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Thinking Small 3.9 out of 5 based on 0 ratings. 33 reviews.
AdStudentMidwestern More than 1 year ago
This book is a call back to what really matters in the commerical world. I had to skip some of the parts about all the car details but those places were few and far between. The story of Bill Bernbach and the symoblic value of the Beetle Bug is really eye-opening and I had no idea of either of these things, or of the way it is possible for one little man and one little car to speak truth to power.
Quijote8464 More than 1 year ago
A fascinating read on Hitler's strong headed determination for developing the people's car and Porsche's design genius behind the dream. The story is well written and difficult to put down. I highly recommend.
AARP47 More than 1 year ago
"Thinking Small sometimes resembles the improbable subplot of a John Le Carré novel [with] Hiott deftly weaving the many strands -- social, economic, cultural -- that made the VW part of the American fabric." Gregory McNamee, AARP
SamTanake on LibraryThing More than 1 year ago
I got an early copy of this at the independent bookshop down the road. It wasn't what I expected, but I really liked it a lot. It's more of a pop culture and history and philosophy book. But it also reads like a novel.
HippieLunatic on LibraryThing More than 1 year ago
While I own a 1968 Beetle, and I have loved them from the moment I first laid eyes on them (granted, long after 1968), I have to admit, I knew very little of its history. This book provides it, in abundance. The depth of the book is overwhelming, and to this reader, it was a bit chaotic, jumping from manufacturer, to political history, to advertising agencies and back again within mere pages. Hiott is obviously completely in love with the subject matter, but at times, she was almost too close to the car for a scholarly work, which this is trying to be, given the massive amounts of information. The jumps between given name and family name to reference figured in the Beetle's past was frustrating, when the reader has no clue who this person is outside of Hiott's book. The randomness of "I" statements is completely out of place, as Hiott gives the reader her own take on critical moments and people in the Bug's history.All in all, a well valued book for how much insight it gave me into the building and the success of the VW Beetle, but often difficult to parse, and not a light read.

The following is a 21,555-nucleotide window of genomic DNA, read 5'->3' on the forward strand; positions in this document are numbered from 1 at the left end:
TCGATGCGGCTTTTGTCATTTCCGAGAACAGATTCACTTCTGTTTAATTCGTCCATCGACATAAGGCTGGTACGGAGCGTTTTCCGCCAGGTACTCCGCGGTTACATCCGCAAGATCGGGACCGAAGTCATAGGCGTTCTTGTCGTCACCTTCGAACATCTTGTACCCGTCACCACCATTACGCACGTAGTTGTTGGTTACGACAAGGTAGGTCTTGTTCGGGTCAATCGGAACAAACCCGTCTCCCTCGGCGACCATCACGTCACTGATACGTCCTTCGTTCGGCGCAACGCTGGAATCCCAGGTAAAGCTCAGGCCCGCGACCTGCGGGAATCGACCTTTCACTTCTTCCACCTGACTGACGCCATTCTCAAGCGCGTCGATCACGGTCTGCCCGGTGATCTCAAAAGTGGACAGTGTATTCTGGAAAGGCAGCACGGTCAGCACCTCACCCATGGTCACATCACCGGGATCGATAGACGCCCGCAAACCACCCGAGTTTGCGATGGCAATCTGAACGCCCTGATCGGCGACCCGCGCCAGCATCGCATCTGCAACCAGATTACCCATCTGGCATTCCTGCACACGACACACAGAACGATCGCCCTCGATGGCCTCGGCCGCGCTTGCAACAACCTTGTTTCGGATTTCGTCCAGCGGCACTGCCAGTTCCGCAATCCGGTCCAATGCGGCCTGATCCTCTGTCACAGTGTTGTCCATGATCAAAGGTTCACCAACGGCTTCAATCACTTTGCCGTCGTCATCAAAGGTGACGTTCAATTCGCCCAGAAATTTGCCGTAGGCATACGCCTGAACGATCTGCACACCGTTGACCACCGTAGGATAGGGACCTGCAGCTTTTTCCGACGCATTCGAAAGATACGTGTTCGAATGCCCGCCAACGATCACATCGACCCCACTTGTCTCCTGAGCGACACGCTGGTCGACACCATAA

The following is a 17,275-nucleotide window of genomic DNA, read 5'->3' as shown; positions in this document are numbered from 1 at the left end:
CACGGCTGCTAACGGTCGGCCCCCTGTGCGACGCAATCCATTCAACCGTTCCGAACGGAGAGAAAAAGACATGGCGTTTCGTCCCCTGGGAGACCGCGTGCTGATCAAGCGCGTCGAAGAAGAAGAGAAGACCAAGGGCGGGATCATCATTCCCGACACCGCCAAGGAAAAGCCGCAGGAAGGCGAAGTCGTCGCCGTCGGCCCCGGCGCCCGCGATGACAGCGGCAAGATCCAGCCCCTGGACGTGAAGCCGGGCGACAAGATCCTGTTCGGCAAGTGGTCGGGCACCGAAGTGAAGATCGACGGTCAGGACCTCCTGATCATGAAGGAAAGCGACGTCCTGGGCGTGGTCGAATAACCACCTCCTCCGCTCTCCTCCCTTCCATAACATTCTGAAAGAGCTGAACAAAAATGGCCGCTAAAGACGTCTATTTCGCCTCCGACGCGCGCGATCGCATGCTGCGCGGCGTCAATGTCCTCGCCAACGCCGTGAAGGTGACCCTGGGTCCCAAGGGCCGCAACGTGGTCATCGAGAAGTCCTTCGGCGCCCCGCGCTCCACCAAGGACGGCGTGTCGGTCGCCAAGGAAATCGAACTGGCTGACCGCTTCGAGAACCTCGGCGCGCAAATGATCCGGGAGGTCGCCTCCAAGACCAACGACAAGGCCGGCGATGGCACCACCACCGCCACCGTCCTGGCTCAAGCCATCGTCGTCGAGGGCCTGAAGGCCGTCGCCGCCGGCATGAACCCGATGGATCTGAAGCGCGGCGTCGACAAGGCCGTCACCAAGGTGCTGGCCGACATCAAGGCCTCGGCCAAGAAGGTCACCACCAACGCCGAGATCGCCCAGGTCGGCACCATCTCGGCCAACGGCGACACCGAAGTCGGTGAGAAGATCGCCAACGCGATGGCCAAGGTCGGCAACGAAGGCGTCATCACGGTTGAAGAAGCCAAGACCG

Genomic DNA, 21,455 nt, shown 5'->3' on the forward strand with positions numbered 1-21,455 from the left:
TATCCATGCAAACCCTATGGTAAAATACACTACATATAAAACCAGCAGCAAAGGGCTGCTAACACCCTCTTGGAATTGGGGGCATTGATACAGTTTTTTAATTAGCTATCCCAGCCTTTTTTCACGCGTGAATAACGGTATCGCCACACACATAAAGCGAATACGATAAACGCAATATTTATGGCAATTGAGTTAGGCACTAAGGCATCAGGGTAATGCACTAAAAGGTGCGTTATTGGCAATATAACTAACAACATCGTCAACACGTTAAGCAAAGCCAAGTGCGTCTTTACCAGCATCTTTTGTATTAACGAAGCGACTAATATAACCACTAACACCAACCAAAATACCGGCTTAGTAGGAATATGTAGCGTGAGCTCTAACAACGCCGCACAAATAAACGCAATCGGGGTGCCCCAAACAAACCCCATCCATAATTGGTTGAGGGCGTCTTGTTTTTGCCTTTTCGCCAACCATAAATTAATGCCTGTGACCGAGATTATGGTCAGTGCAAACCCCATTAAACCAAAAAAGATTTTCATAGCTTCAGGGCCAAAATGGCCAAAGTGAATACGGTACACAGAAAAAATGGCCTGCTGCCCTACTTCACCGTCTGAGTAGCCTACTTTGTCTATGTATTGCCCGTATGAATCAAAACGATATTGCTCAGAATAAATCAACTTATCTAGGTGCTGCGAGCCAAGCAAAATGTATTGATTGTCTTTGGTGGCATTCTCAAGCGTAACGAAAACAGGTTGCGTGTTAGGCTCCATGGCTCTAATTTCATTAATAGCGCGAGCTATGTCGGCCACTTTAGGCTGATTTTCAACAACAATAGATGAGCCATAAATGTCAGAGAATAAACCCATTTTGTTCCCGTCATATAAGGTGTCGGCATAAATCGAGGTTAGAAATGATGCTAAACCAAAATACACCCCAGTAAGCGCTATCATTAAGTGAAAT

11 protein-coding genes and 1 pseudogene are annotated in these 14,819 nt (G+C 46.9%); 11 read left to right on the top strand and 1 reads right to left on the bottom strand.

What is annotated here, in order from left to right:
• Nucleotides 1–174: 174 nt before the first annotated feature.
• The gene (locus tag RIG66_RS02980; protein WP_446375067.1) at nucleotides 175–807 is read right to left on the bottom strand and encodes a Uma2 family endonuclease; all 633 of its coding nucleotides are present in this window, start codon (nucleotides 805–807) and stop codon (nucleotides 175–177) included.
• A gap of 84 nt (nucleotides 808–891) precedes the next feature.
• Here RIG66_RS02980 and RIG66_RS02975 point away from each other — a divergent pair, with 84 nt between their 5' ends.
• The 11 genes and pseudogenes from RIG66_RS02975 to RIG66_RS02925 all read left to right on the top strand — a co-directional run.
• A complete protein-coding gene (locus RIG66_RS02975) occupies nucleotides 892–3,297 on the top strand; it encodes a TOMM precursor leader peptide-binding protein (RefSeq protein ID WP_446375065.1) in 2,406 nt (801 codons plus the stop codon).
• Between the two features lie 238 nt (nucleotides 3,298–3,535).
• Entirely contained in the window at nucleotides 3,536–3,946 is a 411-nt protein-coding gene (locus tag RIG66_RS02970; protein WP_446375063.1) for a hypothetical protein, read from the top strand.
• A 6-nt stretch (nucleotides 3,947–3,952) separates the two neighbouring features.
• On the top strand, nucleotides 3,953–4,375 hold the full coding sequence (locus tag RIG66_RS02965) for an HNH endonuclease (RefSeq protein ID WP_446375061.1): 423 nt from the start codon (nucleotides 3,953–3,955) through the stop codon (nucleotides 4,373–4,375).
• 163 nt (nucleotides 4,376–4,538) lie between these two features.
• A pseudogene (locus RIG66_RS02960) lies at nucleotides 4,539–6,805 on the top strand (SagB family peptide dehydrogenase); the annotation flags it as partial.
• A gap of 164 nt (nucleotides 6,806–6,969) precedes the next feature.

Jane723 on LibraryThing More than 1 year ago
Overall great read. This book is complicated: it reads very easily, like a novel, and yet it takes a lot of thinking and there's a lot of depth. At parts (few and far between), too many VW facts for me, but the story of VW Bug and especially of the ad world (I never thought of how connected it all is before, and this book makes those connections, the threads eventually come together and you see how the bigger picture looks).
Auj on LibraryThing More than 1 year ago
If you love history and cars, then this is the book for you. Thinking Small is the in depth story of the Volkswagen Beetle and it really does go deep. It is the history of Germany and Hitler's connection to the Beetle, a biography of Ferdinand Porsche and other German automotive men. It is a fascinating story, but the book itself can appear intimidating since it has over 420 pages. There are illustrations and it is very interesting to see the old black and white photos. However, they are quite small and can be difficult to see. I asked for this book since my husband's family bought a VW beetle in the late 1950's and it is still in the family. I thought they would be interested in this as well. I only gave three stars because I had a difficult time getting through it since I am not a history buff.